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Arcadia Coach https://arcadiacoach.com Get your Arcadia Book Started and Published! Mon, 03 Aug 2020 19:54:43 +0000 en-US hourly 1 https://wordpress.org/?v=5.5.1 https://arcadiacoach.com/wp-content/uploads/2020/07/cropped-800px-Meuble_héraldique_Fleur_de_lys1-1-32x32.jpg Arcadia Coach https://arcadiacoach.com 32 32 AuthorsPublish August #patreonpreview https://arcadiacoach.com/authorspublish-august/ Mon, 03 Aug 2020 16:18:04 +0000 https://arcadiacoach.com/?p=203 This post is currently for Patreon members only. Posts titled "Patron Preview" that are locked will be readable by the public within one week. Posts titled Patreon Content are exclusively for Patreon members and require a membership to view. To unlock this content today, click below to subscribe! Members receive exclusive content on Arcadia Coach, […]

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This post is currently for Patreon members only. Posts titled "Patron Preview" that are locked will be readable by the public within one week. Posts titled Patreon Content are exclusively for Patreon members and require a membership to view. To unlock this content today, click below to subscribe! Members receive exclusive content on Arcadia Coach, NOLA History Guy, and Eloquent Profanity, along with other exclusive benefits!
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Establishing your bona fides https://arcadiacoach.com/establishing-your-bona-fides/ Sat, 01 Aug 2020 20:22:07 +0000 https://arcadiacoach.com/?p=175 Establishing your bona fides as an author/exert Bona fides What are your bona fides? From Merriam-Webster: bona fides noun bo·​na fi·​des | \ ˌbō-nə-ˈfī-ˌdēz , ÷ˈbō-nə-ˌfīdz \ Definition of bona fides 1 : good faith : sincerity 2 : the fact of being genuine —often plural in construction 3 : evidence of one’s good faith […]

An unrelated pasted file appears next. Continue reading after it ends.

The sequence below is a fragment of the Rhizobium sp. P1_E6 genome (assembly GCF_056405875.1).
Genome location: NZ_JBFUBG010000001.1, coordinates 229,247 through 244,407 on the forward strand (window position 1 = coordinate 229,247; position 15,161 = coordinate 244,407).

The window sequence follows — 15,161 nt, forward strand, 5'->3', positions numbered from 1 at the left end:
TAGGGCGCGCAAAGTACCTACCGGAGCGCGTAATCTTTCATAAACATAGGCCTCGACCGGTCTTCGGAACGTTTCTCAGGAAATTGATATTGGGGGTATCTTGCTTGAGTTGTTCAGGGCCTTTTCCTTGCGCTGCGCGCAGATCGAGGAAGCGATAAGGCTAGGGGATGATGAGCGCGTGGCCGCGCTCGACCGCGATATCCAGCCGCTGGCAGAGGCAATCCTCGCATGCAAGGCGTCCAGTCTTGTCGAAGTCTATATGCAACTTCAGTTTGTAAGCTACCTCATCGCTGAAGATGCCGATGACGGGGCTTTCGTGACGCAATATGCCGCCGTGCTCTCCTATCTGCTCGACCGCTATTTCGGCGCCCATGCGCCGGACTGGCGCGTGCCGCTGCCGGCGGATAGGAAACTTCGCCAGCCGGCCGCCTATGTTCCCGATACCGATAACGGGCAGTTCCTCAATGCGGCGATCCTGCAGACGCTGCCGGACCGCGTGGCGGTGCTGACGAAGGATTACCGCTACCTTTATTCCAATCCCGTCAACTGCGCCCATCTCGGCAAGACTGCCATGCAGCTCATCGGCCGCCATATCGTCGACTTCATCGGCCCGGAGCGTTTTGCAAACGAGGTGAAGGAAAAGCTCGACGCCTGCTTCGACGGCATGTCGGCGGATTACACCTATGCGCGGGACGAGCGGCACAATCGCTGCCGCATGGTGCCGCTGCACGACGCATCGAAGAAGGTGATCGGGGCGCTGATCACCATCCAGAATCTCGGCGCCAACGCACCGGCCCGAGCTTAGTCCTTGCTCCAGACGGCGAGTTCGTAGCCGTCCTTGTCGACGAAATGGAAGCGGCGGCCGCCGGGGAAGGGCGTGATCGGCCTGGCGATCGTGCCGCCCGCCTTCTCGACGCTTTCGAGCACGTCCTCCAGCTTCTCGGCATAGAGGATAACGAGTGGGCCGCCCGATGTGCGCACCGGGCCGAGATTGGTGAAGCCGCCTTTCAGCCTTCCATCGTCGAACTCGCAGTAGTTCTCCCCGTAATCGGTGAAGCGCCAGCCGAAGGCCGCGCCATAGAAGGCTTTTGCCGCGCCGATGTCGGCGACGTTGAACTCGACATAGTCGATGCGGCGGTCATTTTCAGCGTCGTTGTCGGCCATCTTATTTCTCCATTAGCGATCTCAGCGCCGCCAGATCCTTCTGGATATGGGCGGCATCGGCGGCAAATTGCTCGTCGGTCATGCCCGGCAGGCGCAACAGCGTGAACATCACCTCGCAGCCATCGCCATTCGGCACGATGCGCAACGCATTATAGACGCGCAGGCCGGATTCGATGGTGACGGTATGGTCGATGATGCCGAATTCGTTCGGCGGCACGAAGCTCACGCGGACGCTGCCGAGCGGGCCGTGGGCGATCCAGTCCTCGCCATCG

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Establishing your bona fides as an author/exert

bona fides

“Mid-day on Magazine Street” by Infrogmation

Bona fides

What are your bona fides? From Merriam-Webster:

bona fides noun

bo·​na fi·​des | \ ˌbō-nə-ˈfī-ˌdēz
, ÷ˈbō-nə-ˌfīdz
\
Definition of bona fides

1 : good faith : sincerity
2 : the fact of being genuine —often plural in construction
3 : evidence of one’s good faith or genuineness —often plural in construction
4 : evidence of one’s qualifications or achievements —often plural in construction

As a prospective author, the fourth definition is what we’re working with here. For some, it’s easy to produce evidence of one’s qualifications. Your diplomas and degrees establish your academic bona fides. While those credentials make it easier to pitch a book idea to a publisher, they’re not absolutes. What happens when your education stopped at high school, or perhaps with a BA? Relax, Arcadia looks beyond your academic bona fides.

Expertise

Maybe you work in an office in the city. So, you’ve taken the commuter train in for years. Observing the details of the railroad builds up knowledge. Listening to employees and other passengers over time gives you a bunch of stories to tell. You may not have a degree in history, but you’re a historian. Well, you are if you write the book!